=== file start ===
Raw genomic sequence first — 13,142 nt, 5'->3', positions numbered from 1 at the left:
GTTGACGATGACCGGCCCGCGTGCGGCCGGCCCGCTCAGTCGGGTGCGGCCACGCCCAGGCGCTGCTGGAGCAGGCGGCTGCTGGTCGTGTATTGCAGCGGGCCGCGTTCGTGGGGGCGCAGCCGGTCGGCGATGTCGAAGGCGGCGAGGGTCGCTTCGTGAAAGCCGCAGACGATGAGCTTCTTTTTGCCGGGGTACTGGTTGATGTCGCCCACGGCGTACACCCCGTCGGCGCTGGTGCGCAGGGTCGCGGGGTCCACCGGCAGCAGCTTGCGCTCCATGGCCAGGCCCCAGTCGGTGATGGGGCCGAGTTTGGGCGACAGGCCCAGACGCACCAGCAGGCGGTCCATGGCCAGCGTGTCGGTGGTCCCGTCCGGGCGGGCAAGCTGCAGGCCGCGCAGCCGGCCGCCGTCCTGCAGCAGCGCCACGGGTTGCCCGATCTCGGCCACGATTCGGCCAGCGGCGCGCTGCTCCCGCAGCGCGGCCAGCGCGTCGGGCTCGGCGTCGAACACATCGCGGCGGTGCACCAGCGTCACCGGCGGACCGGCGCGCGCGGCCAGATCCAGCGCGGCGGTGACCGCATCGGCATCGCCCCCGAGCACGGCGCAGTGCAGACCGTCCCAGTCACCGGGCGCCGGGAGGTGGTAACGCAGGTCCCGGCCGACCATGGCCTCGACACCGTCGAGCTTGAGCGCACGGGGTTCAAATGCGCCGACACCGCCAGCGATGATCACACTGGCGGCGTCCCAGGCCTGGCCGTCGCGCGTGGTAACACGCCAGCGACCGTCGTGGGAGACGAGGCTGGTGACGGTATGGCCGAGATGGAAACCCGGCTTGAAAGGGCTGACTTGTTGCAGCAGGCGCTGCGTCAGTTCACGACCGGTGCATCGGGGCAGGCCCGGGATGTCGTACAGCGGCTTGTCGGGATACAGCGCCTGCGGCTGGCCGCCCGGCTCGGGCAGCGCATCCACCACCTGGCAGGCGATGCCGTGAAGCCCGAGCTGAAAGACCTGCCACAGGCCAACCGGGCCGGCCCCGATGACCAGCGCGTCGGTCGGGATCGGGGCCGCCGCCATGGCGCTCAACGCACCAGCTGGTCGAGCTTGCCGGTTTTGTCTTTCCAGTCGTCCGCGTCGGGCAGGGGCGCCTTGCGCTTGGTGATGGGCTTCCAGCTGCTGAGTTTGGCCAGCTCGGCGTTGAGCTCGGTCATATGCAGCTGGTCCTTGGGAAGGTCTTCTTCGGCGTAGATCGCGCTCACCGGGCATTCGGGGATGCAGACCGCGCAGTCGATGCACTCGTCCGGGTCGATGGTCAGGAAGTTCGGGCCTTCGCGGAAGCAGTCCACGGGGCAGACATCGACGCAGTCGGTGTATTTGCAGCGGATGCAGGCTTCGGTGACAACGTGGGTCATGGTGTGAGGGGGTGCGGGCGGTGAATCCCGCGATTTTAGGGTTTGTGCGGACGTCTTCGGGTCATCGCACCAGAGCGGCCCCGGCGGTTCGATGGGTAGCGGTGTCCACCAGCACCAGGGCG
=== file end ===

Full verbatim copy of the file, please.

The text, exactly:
Raw genomic sequence first — 13,142 nt, 5'->3', positions numbered from 1 at the left:
GTTGACGATGACCGGCCCGCGTGCGGCCGGCCCGCTCAGTCGGGTGCGGCCACGCCCAGGCGCTGCTGGAGCAGGCGGCTGCTGGTCGTGTATTGCAGCGGGCCGCGTTCGTGGGGGCGCAGCCGGTCGGCGATGTCGAAGGCGGCGAGGGTCGCTTCGTGAAAGCCGCAGACGATGAGCTTCTTTTTGCCGGGGTACTGGTTGATGTCGCCCACGGCGTACACCCCGTCGGCGCTGGTGCGCAGGGTCGCGGGGTCCACCGGCAGCAGCTTGCGCTCCATGGCCAGGCCCCAGTCGGTGATGGGGCCGAGTTTGGGCGACAGGCCCAGACGCACCAGCAGGCGGTCCATGGCCAGCGTGTCGGTGGTCCCGTCCGGGCGGGCAAGCTGCAGGCCGCGCAGCCGGCCGCCGTCCTGCAGCAGCGCCACGGGTTGCCCGATCTCGGCCACGATTCGGCCAGCGGCGCGCTGCTCCCGCAGCGCGGCCAGCGCGTCGGGCTCGGCGTCGAACACATCGCGGCGGTGCACCAGCGTCACCGGCGGACCGGCGCGCGCGGCCAGATCCAGCGCGGCGGTGACCGCATCGGCATCGCCCCCGAGCACGGCGCAGTGCAGACCGTCCCAGTCACCGGGCGCCGGGAGGTGGTAACGCAGGTCCCGGCCGACCATGGCCTCGACACCGTCGAGCTTGAGCGCACGGGGTTCAAATGCGCCGACACCGCCAGCGATGATCACACTGGCGGCGTCCCAGGCCTGGCCGTCGCGCGTGGTAACACGCCAGCGACCGTCGTGGGAGACGAGGCTGGTGACGGTATGGCCGAGATGGAAACCCGGCTTGAAAGGGCTGACTTGTTGCAGCAGGCGCTGCGTCAGTTCACGACCGGTGCATCGGGGCAGGCCCGGGATGTCGTACAGCGGCTTGTCGGGATACAGCGCCTGCGGCTGGCCGCCCGGCTCGGGCAGCGCATCCACCACCTGGCAGGCGATGCCGTGAAGCCCGAGCTGAAAGACCTGCCACAGGCCAACCGGGCCGGCCCCGATGACCAGCGCGTCGGTCGGGATCGGGGCCGCCGCCATGGCGCTCAACGCACCAGCTGGTCGAGCTTGCCGGTTTTGTCTTTCCAGTCGTCCGCGTCGGGCAGGGGCGCCTTGCGCTTGGTGATGGGCTTCCAGCTGCTGAGTTTGGCCAGCTCGGCGTTGAGCTCGGTCATATGCAGCTGGTCCTTGGGAAGGTCTTCTTCGGCGTAGATCGCGCTCACCGGGCATTCGGGGATGCAGACCGCGCAGTCGATGCACTCGTCCGGGTCGATGGTCAGGAAGTTCGGGCCTTCGCGGAAGCAGTCCACGGGGCAGACATCGACGCAGTCGGTGTATTTGCAGCGGATGCAGGCTTCGGTGACAACGTGGGTCATGGTGTGAGGGGGTGCGGGCGGTGAATCCCGCGATTTTAGGGTTTGTGCGGACGTCTTCGGGTCATCGCACCAGAGCGGCCCCGGCGGTTCGATGGGTAGCGGTGTCCACCAGCACCAGGGCG